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git-merge-file(1)                 Git Manual                 git-merge-file(1)


       git-merge-file - Run a three-way file merge


       git merge-file [-L <current-name> [-L <base-name> [-L <other-name>]]]
               [--ours|--theirs|--union] [-p|--stdout] [-q|--quiet] [--marker-size=<n>]
               [--[no-]diff3] [--object-id] <current> <base> <other>


       Given three files <current>, <base> and <other>, git merge-file
       incorporates all changes that lead from <base> to <other> into
       <current>. The result ordinarily goes into <current>. git merge-file is
       useful for combining separate changes to an original. Suppose <base> is
       the original, and both <current> and <other> are modifications of
       <base>, then git merge-file combines both changes.

       A conflict occurs if both <current> and <other> have changes in a
       common segment of lines. If a conflict is found, git merge-file
       normally outputs a warning and brackets the conflict with lines
       containing <<<<<<< and >>>>>>> markers. A typical conflict will look
       like this:

           <<<<<<< A
           lines in file A
           lines in file B
           >>>>>>> B

       If there are conflicts, the user should edit the result and delete one
       of the alternatives. When --ours, --theirs, or --union option is in
       effect, however, these conflicts are resolved favouring lines from
       <current>, lines from <other>, or lines from both respectively. The
       length of the conflict markers can be given with the --marker-size

       If --object-id is specified, exactly the same behavior occurs, except
       that instead of specifying what to merge as files, it is specified as a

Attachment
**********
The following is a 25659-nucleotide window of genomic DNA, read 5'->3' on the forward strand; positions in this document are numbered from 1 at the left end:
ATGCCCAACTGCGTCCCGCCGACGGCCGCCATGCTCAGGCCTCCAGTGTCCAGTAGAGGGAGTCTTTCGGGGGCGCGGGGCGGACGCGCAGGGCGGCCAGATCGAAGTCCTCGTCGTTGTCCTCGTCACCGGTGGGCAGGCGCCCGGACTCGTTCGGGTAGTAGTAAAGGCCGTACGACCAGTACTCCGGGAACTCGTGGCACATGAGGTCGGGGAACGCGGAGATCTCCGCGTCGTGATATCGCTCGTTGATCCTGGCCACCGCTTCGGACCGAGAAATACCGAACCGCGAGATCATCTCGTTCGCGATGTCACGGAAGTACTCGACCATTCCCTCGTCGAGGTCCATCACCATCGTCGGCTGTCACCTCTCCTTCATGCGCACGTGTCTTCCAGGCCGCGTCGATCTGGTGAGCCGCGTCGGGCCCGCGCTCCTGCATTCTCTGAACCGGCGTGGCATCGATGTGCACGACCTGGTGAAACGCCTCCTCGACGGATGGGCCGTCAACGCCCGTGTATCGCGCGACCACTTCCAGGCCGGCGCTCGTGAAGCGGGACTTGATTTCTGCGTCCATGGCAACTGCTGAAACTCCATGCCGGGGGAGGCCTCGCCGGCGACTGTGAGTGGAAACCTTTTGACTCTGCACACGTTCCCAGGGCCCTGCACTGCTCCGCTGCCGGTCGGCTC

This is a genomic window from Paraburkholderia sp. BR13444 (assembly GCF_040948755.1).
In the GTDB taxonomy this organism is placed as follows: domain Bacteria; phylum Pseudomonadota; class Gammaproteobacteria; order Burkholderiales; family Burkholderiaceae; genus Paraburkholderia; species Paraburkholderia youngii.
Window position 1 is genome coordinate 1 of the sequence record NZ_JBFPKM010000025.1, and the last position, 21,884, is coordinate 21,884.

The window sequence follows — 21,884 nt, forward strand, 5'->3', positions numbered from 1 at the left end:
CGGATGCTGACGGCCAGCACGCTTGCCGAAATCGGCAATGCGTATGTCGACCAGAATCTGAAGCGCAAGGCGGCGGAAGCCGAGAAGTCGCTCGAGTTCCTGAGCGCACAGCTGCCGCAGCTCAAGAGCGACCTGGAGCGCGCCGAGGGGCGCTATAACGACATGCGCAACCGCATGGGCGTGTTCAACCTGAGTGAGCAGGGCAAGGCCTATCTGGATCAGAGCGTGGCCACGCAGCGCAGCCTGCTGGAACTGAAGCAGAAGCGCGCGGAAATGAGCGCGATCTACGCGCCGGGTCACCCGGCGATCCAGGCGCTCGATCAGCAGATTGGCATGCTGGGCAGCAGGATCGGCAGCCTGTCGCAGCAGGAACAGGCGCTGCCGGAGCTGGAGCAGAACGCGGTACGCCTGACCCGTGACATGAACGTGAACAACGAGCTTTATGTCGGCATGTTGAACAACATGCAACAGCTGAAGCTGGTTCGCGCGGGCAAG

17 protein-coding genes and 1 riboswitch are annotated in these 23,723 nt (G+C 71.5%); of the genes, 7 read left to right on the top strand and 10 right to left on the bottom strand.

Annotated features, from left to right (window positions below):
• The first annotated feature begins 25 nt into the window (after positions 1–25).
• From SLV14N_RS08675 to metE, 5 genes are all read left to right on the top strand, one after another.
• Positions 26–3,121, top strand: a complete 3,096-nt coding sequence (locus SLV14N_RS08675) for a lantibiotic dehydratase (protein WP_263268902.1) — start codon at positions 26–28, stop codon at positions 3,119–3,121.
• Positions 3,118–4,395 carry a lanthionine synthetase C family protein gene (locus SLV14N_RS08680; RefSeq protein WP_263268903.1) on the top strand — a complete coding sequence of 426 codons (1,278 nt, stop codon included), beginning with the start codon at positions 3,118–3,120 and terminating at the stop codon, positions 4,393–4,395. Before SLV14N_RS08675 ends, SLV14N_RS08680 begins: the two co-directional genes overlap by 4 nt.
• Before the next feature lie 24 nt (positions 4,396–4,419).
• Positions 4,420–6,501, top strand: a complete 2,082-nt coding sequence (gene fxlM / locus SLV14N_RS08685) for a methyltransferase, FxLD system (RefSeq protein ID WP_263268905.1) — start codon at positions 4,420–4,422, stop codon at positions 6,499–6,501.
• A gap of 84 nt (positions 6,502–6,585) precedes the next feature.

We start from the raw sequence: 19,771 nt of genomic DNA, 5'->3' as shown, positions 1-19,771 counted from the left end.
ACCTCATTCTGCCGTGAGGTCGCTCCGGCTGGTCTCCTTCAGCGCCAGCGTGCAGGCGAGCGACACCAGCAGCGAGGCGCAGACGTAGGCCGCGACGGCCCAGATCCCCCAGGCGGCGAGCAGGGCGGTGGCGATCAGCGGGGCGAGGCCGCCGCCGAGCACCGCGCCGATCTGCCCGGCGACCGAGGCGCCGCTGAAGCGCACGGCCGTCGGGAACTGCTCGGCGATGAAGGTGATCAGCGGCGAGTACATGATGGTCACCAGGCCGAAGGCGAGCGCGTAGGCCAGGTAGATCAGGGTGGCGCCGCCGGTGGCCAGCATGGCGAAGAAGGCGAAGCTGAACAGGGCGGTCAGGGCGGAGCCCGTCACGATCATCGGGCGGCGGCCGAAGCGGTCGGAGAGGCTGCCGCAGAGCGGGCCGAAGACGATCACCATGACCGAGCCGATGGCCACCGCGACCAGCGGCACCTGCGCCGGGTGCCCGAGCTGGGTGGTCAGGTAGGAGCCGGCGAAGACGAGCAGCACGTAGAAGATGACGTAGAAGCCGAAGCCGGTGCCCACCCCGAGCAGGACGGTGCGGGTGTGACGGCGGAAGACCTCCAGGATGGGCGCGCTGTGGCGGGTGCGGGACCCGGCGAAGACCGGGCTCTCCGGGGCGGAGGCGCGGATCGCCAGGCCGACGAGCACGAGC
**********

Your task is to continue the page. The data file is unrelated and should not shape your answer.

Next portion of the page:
list of object IDs referring to blobs.

       The exit value of this program is negative on error, and the number of
       conflicts otherwise (truncated to 127 if there are more than that many
       conflicts). If the merge was clean, the exit value is 0.

       git merge-file is designed to be a minimal clone of RCS merge; that is,
       it implements all of RCS merge's functionality which is needed by


           Specify the contents to merge as blobs in the current repository
           instead of files. In this case, the operation must take place
           within a valid repository.

           If the -p option is specified, the merged file (including
           conflicts, if any) goes to standard output as normal; otherwise,
           the merged file is written to the object store and the object ID of
           its blob is written to standard output.

       -L <label>
           This option may be given up to three times, and specifies labels to
           be used in place of the corresponding file names in conflict
           reports. That is, git merge-file -L x -L y -L z a b c generates
           output that looks like it came from files x, y and z instead of
           from files a, b and c.

           Send results to standard output instead of overwriting <current>.

           Quiet; do not warn about conflicts.

           Show conflicts in "diff3" style.

           Show conflicts in "zdiff3" style.

       --ours, --theirs, --union
           Instead of leaving conflicts in the file, resolve conflicts
           favouring our (or their or both) side of the lines.

           Use a different diff algorithm while merging. The current default
           is "myers", but selecting more recent algorithm such as "histogram"
           can help avoid mismerges that occur due to unimportant matching
           lines (such as braces from distinct functions). See also git-
       diff(1) --diff-algorithm.


       git merge-file README README.upstream
           combines the changes of and README.upstream since README,
           tries to merge them and writes the result into

       git merge-file -L a -L b -L c tmp/a123 tmp/b234 tmp/c345
           merges tmp/a123 and tmp/c345 with the base tmp/b234, but uses
           labels a and c instead of tmp/a123 and tmp/c345.

       git merge-file -p --object-id abc1234 def567 890abcd
           combines the changes of the blob abc1234 and 890abcd since def567,
           tries to merge them and writes the result to standard output


       Part of the git(1) suite

Git 2.44.0                        2024-02-22                 git-merge-file(1)

git 2.44.0 - Generated Sat Feb 24 06:40:46 CST 2024
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